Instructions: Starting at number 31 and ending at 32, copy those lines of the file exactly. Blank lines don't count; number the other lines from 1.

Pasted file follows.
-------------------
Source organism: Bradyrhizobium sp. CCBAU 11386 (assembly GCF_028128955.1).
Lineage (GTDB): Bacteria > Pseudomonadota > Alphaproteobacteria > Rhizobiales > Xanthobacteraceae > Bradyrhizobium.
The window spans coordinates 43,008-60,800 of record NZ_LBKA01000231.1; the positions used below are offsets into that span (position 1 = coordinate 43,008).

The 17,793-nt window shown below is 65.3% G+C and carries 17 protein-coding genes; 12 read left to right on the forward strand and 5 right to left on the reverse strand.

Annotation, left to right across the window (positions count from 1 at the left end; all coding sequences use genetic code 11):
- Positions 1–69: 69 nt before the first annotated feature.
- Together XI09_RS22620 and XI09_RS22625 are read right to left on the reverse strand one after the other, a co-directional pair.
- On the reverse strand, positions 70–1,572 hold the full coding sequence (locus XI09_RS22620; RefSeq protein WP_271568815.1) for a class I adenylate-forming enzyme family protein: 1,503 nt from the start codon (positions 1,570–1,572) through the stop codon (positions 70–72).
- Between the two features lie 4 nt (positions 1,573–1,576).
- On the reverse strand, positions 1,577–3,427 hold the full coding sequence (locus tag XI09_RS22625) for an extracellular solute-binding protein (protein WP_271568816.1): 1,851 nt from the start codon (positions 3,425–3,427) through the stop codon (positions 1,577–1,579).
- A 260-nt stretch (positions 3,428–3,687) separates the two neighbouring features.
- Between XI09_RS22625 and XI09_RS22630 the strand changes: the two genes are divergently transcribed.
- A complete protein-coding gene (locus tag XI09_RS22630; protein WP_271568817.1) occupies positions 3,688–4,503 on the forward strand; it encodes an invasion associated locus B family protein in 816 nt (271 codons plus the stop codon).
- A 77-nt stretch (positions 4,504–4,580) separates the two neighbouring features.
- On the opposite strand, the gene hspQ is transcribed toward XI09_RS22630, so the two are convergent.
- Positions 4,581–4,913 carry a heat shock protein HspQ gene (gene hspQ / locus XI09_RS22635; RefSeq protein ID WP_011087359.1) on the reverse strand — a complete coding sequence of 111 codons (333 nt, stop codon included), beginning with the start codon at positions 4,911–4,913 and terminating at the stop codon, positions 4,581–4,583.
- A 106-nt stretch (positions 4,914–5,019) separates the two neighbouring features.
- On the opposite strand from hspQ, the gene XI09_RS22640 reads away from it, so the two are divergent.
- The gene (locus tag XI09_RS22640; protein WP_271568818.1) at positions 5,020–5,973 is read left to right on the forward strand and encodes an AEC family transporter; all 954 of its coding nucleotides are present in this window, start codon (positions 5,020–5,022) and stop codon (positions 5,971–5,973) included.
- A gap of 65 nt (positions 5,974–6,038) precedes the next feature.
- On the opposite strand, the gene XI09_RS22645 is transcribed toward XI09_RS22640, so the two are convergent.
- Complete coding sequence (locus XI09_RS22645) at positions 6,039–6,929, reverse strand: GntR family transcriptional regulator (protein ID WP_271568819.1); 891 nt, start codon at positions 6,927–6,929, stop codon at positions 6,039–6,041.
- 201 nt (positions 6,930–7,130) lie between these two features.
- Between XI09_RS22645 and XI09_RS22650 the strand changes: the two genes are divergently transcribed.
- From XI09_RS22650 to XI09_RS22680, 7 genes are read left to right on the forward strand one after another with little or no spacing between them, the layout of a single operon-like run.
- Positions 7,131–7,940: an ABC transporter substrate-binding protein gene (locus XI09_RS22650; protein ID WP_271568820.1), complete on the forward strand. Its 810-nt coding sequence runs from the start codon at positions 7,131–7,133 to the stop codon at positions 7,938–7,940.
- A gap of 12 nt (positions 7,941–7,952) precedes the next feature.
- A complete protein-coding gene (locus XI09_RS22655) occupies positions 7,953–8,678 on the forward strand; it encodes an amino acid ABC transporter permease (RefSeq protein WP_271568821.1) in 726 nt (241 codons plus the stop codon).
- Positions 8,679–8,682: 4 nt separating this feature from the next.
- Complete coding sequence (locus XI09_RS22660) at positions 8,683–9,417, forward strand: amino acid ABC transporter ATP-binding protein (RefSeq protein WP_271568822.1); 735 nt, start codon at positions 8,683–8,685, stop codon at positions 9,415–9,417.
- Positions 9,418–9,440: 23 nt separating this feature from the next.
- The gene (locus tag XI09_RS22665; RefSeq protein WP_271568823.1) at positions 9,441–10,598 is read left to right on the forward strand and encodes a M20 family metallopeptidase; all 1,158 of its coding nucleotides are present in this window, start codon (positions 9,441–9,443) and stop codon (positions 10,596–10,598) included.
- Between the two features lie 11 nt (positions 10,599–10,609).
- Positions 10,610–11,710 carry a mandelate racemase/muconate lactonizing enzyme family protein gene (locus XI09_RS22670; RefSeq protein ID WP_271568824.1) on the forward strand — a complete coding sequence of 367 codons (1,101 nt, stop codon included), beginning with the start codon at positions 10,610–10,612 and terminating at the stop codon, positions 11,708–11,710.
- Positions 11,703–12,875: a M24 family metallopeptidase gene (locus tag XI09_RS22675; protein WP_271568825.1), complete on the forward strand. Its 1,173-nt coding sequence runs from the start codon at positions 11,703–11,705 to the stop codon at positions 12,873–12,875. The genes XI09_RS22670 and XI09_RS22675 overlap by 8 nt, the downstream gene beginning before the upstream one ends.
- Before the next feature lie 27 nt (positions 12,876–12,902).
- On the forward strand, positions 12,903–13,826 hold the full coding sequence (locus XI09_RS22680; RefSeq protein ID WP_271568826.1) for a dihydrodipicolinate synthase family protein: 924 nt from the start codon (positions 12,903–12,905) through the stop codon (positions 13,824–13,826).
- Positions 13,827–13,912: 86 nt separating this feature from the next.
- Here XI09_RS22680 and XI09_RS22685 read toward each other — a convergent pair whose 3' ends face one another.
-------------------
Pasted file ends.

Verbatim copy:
- Positions 9,418–9,440: 23 nt separating this feature from the next.
- The gene (locus tag XI09_RS22665; RefSeq protein WP_271568823.1) at positions 9,441–10,598 is read left to right on the forward strand and encodes a M20 family metallopeptidase; all 1,158 of its coding nucleotides are present in this window, start codon (positions 9,441–9,443) and stop codon (positions 10,596–10,598) included.